MANILA — In a privilege speech on September 23, Akbayan Rep. Walden Bello said there is no hard evidence, here and abroad, that the Conditional Cash Transfer program has brought “people out of poverty.” He added that the CCT is “a coordinated strategy of pressure by external agencies, namely the Asian Development Bank (ADB) and the World Bank.”
However, on October 12 Akbayan pushed for a House resolution that endorses the CCT. Akbayan’s House Resolution 529 stipulates that the “CCT is a viable and effective tool to reach the poorest of the poor provided that it is properly enforced.” The said House resolution provides for the creation of a ‘special oversight committee’ that is tasked to “monitor the implementation of the CCT program and ensure that corrective measures are undertaken to reform said program.”
What happened in the next few days might explain the reason behind their “sudden” change of heart.
On October 15, Cavite Rep. Jose Emilio Abaya, chair of the House Committee on Appropriations, said Akbayan would receive a P4.05 billion ($94 million) fund from the Public Works Department’s P110.6-billion ($2.572 billion) budget. The letter that provides for the allocation of the said fund in favor of Akbayan was reportedly signed by Public Works Sec. Rogelio Singson an hour before the Appropriations Committee concluded its review of the department’s budget. Manila Standard Today reported that it was Akbayan Rep. Kaka Bag-ao who lobbied for the fund, which would purportedly be used in providing support services to agrarian reform beneficiaries, agricultural credit, and initial capitalization for new beneficiaries.
The national daily also reported that hours before Public Works Sec. Rogelio Singson approved the allocation to Akbayan, Bag-ao and Bagong Henerasyon Rep. Bernadette Herrera-Dy, authors of House Resolution 529, “were seen around the session hall gathering signatures supporting the P21.9-billion ($509 million) budget” for CCT. Nineteen other members of the Lower House who just the day before signed a manifesto opposing the CCT, but signed House Resolution 529 are:
1. DIWA Rep. Emmeline Aglipay,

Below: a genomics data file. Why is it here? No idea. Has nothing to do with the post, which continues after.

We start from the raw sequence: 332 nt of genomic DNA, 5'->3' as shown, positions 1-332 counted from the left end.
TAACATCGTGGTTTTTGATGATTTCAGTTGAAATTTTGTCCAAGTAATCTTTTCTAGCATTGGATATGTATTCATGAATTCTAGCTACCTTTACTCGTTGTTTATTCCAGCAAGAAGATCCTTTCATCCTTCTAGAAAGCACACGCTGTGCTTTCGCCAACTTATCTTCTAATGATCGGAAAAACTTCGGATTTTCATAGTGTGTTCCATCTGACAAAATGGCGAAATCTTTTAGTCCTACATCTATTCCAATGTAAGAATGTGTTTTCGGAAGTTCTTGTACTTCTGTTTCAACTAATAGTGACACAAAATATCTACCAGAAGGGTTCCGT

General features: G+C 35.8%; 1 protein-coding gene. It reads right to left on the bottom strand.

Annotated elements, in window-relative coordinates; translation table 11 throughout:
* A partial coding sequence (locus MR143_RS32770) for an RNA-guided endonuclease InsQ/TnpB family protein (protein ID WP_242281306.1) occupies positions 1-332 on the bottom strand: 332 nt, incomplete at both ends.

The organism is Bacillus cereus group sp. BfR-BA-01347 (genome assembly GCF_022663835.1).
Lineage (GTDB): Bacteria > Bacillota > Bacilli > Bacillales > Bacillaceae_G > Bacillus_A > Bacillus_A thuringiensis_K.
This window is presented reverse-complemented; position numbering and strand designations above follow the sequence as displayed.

2. Aurora Rep. Juan Edgardo Angara,
3. Senior Citizens partylist Rep. Godofredo Arquiza,
4. Senior Citizens partylist Rep. David Kho,
5. North Cotabato Rep. Nancy Catamco,
6. Pangasinan Rep. Kimi Cojuangco,
7. A Teacher partylist Rep. Julieta Cortuna,
8. A Teacher partylist Rep. Mariano Piamonte Jr.,
9. San Juan Rep. Joseph Victor Ejercito,
10. Kasangga partylist Rep. Teodorico Haresco,
11. An Waray partylist Rep. Neil Benedict Montejo,
12. Agham partylist Rep. Angelo Palmones,
13. Surigao del Sur Rep. Philip Pichay,
14. Coop-Naatco partylist Rep. Jose Ping-Ay,
15. Cebu Rep. Gabriel Quisumbing,
16. Abante Mindanao partylist Rep. Maximo Rodriguez,
17. PBA partylist Rep. Mark Aeron Sambar,
18. Cagayan Rep. Randolph Ting, and
19. Marinduque Rep. Lord Allan Jay Velasco.
Kilusang Magbubukid ng Pilipinas said poor peasants would not benefit from the P4 billion ( $94 million) fund given to Akbayan, reminding the party-list group that agrarian reform communities remain subservient to the dictates of big landlords and foreign agribusiness on the kind of crops to be planted in these areas.
“Representatives of Akbayan Partylist are fooling millions of farmers across the country when they claimed that the P4 billion infrastructure fund is meant to support new agrarian reform beneficiaries under the bankrupt Carper regime,” the peasant organization said, “There is also no land reform to speak of under Carper.”
Willy Marbella, deputy secretary general of KMP, said the fund is a “cash prize” for Akbayan’s support for President Benigno S. Aquino’s presidency and for acting as the “fourth communications group of Malacañang in the House of Representatives.” Marbella said Akbayan’s sudden support for the CCT is P4 billion worth of “loyalty and patronage.”
“Is P4 billion plus several government positions the price for supporting the CCT?” Anakbayan spokesperson Charisse Bañez said, referring to key cabinet positions that have been given to Akbayan officials such as Etta Rosales, who has been appointed as chair of the Commission on Human Rights and Joel Rocamorra, who now heads the National Anti-Poverty Commission.
Banez said that Akbayan’s turn around is nothing but “transactional politics.”
Migrante Middle East coordinator John Monterona said Bello and the other 19 members of the House of Representatives who flip- flopped in their position toward the CCT seem to have acted “on what is beneficial to their own group, such as getting P50 million ($1.16 million) in pork barrel funds and more” in exchange for sacrificing the public interest.
Monterona said overseas Filipino workers are against the CCT because it is “a band-aid solution” being resorted to by the government “rather than squarely addressing the root causes of the high poverty incidence.” Bulatlat.com